Membership Has Its Privileges

Checking out the Town at the Oakland Library.

oakland public library card
Christopher Seaman/@sqrlly on Instagram)

I’m one of those kids who grew up in a library. At each developmental stage, my relationship with the abundance of free materials provided by these institutions shaped me profoundly. From sneaking glances at Mad magazine in kindergarten to obsessively listening to rap cassettes that I couldn’t afford, the items I discovered while wandering through the stacks of my local library influenced my sense of humor, my ambitions, and my self-image. In college, the library was a refuge from my noisy roommates. Before I bought my first laptop, the library’s computers kept me connected with distant friends and family.

This essay was adapted from the Alta newsletter, delivered every Thursday.
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Something strange happened when I moved to Oakland about a dozen years ago: I didn’t get a library card. My wife and I had gotten bookshelves for our new apartment, and now that we had a little bit of disposable income, we wanted to build our own library. As our home filled with literary gems unearthed from dusty secondhand shops and tomes gifted to us by guests, I hardly noticed the public library’s absence from my life. Until I got laid off.

As I was jobless and approaching middle age, I did some soul-searching and somehow landed on “local historian” as my new career path. The Bay Area’s tech boom was peaking, and with a flood of money and new residents pouring in, Oakland was rapidly changing. As elders and longtime residents were being displaced in droves, I launched a podcast celebrating the history of Oakland. I wanted to celebrate the stories of fading older generations and also contextualize this place for all the new people moving in so that they wouldn’t just see Oakland as a blank slate to be overhauled according to their upscale desires.

The first step in launching this new project was getting a library card.

The Oakland Public Library includes about 20 branches, but in acquainting myself with this system, I spent the bulk of my time in a modest room on the third floor of the main branch in downtown Oakland. I still remember the overwhelming sense of awe I experienced the first time I entered the History Room. (The name has since been changed to the Oakland History Center.) I came with a short list of research topics, and the librarian quickly gathered a stack of relevant books, file folders full of yellowed newspaper clippings, and various other reference materials in response to my queries. I was enthralled.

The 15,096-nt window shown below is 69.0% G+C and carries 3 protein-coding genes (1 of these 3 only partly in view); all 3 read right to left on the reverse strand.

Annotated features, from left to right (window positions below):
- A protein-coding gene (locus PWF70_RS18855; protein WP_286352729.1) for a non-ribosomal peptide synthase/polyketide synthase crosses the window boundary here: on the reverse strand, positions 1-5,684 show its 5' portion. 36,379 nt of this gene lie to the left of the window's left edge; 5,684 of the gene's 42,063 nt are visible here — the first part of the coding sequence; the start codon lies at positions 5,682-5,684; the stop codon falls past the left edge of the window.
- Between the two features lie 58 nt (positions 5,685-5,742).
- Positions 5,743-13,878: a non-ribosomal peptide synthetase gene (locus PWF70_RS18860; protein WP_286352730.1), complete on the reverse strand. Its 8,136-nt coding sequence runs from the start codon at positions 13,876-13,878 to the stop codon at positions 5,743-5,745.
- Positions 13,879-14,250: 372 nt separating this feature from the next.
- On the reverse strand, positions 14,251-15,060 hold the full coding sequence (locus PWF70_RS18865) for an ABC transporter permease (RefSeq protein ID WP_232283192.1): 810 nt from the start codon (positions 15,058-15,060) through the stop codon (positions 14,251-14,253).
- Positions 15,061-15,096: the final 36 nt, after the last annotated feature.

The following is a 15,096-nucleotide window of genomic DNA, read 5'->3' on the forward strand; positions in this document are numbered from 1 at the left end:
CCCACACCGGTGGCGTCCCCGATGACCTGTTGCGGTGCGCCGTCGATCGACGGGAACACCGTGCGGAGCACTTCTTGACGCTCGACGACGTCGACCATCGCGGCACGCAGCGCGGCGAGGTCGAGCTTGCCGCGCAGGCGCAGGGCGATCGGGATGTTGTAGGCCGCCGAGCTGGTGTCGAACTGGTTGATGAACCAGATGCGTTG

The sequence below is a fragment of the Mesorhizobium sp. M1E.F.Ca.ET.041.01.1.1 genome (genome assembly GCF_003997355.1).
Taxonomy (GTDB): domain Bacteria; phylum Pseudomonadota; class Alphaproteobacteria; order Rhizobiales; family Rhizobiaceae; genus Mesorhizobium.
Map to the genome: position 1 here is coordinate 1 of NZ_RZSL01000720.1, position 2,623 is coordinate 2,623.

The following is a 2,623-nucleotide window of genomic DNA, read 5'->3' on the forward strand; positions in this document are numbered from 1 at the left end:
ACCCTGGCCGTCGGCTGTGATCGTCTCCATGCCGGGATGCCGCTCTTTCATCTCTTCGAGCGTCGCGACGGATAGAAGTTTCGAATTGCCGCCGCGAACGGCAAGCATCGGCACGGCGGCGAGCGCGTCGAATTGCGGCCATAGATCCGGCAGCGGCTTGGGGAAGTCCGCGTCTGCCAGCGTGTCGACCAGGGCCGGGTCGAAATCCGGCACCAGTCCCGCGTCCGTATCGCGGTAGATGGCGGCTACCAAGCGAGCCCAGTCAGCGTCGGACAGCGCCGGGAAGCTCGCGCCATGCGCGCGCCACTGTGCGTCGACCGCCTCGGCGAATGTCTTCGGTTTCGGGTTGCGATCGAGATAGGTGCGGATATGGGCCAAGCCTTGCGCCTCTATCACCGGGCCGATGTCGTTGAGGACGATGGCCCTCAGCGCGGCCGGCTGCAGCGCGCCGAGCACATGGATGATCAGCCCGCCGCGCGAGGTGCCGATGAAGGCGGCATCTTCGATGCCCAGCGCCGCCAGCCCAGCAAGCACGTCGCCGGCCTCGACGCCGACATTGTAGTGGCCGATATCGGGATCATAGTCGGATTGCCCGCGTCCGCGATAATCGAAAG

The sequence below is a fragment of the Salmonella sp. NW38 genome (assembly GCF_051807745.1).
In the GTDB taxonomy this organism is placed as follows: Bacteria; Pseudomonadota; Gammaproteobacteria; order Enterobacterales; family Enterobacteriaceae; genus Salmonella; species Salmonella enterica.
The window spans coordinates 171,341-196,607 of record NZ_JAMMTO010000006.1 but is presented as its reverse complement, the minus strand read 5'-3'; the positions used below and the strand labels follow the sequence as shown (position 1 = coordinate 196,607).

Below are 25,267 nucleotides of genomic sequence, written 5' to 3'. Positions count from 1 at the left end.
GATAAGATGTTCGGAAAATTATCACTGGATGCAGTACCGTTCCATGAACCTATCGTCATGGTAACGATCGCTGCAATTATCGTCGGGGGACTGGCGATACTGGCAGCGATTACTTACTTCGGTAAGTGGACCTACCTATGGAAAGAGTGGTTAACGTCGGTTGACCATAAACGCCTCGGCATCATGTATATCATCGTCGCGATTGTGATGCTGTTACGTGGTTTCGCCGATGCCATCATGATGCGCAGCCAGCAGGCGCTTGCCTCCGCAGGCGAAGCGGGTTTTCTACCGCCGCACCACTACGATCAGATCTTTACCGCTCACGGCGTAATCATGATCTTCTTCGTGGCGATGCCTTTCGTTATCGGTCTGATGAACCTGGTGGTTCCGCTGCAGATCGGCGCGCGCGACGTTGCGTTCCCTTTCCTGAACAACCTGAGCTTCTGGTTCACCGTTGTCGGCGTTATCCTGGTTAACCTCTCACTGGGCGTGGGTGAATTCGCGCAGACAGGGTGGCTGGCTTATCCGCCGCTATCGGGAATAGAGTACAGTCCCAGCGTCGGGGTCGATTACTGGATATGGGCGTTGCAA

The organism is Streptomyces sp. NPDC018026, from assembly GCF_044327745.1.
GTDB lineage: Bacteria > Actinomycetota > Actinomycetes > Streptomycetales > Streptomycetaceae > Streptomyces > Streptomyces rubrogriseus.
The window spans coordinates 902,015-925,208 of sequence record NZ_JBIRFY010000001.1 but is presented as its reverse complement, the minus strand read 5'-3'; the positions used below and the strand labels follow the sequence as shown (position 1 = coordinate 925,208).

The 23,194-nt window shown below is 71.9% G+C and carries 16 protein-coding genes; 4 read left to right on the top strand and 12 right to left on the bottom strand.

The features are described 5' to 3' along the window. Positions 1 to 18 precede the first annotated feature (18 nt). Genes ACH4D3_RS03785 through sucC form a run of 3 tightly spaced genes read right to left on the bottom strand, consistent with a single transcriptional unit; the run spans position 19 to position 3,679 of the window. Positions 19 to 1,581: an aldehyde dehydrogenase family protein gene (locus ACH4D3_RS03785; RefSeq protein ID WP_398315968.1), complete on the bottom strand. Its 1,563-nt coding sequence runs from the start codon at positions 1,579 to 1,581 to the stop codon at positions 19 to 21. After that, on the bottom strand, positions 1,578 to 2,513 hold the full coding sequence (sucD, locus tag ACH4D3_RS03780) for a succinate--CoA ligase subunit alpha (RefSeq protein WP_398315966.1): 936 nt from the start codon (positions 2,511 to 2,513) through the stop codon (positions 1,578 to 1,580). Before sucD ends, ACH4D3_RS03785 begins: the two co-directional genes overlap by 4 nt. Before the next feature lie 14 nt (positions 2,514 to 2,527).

That initial excavation sparked an obsession that has fueled East Bay Yesterday for the past six years. My local history “project” now includes a radio show, tours, maps, and stories that are included in curricula ranging from middle school to master’s programs.

After that first day in the History Room, I left the library with a list of research topics about 10 times longer than the one I’d walked in with and also an intuition that Dorothy Lazard, the librarian who had helped me, would soon become a dear friend. Since then, that list of research topics has only continued to grow and so has my friendship with Lazard. Even though she retired last year, we still keep in touch and gather several times per year with other local historians to trade stories, share resources, and (since we usually meet in someone’s backyard instead of a library) enjoy a few bottles of wine.

Over the years, I’ve visited nearly all of Oakland’s libraries and even had the privilege of hosting events at a few, but the place I still spend the most time is the History Room. It’s rarely crowded, but there are often a few patrons huddled at the old wooden tables there. It’s usually a mix of homeowners curious about who lived on their property before them, students working on papers, and journalists digging for un-googleable facts, but when I visited the other day, it was just me and the librarians.

With potentially big changes on the horizon, as Oakland considers renovating or even potentially moving its woefully outdated main branch, I was glad for the opportunity to catch up with Emily Foster, who was archiving vintage photographs when I pulled her aside for a few minutes.

We commiserated over mutual concerns, like the library’s vulnerability to fire, how the lack of climate control necessitates open windows (which results in a constant stream of dust flowing over the collection of irreplaceable historic materials), and similar worries. When I mentioned to Foster that I was working on this article for Alta Journal and asked her if there was anything potential visitors should know, she responded, “If anyone has questions about Oakland, we’re the place to come. People are constantly coming here with seemingly unanswerable questions, but somehow we manage to answer a surprising amount of them.”

That made me think back to my early years, roaming among the tall towers of books, curious about all the knowledge that literally loomed over me. And it made me realize that sometimes libraries can answer questions you didn’t even think to ask.•

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